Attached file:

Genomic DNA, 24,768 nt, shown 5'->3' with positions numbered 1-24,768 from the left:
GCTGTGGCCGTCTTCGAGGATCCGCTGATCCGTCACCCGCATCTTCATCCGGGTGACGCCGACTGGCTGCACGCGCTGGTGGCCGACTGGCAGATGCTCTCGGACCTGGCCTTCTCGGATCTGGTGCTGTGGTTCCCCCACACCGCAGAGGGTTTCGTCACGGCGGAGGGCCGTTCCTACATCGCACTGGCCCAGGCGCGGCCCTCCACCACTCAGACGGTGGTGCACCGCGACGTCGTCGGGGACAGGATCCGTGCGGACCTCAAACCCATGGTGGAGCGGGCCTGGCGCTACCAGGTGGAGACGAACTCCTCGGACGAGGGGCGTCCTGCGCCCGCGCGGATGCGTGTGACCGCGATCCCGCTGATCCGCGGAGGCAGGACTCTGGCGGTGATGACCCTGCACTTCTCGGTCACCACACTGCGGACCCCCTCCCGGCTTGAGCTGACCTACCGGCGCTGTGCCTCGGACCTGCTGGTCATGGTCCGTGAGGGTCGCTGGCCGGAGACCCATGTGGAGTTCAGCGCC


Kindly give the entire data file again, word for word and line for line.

Genomic DNA, 24,768 nt, shown 5'->3' with positions numbered 1-24,768 from the left:
GCTGTGGCCGTCTTCGAGGATCCGCTGATCCGTCACCCGCATCTTCATCCGGGTGACGCCGACTGGCTGCACGCGCTGGTGGCCGACTGGCAGATGCTCTCGGACCTGGCCTTCTCGGATCTGGTGCTGTGGTTCCCCCACACCGCAGAGGGTTTCGTCACGGCGGAGGGCCGTTCCTACATCGCACTGGCCCAGGCGCGGCCCTCCACCACTCAGACGGTGGTGCACCGCGACGTCGTCGGGGACAGGATCCGTGCGGACCTCAAACCCATGGTGGAGCGGGCCTGGCGCTACCAGGTGGAGACGAACTCCTCGGACGAGGGGCGTCCTGCGCCCGCGCGGATGCGTGTGACCGCGATCCCGCTGATCCGCGGAGGCAGGACTCTGGCGGTGATGACCCTGCACTTCTCGGTCACCACACTGCGGACCCCCTCCCGGCTTGAGCTGACCTACCGGCGCTGTGCCTCGGACCTGCTGGTCATGGTCCGTGAGGGTCGCTGGCCGGAGACCCATGTGGAGTTCAGCGCC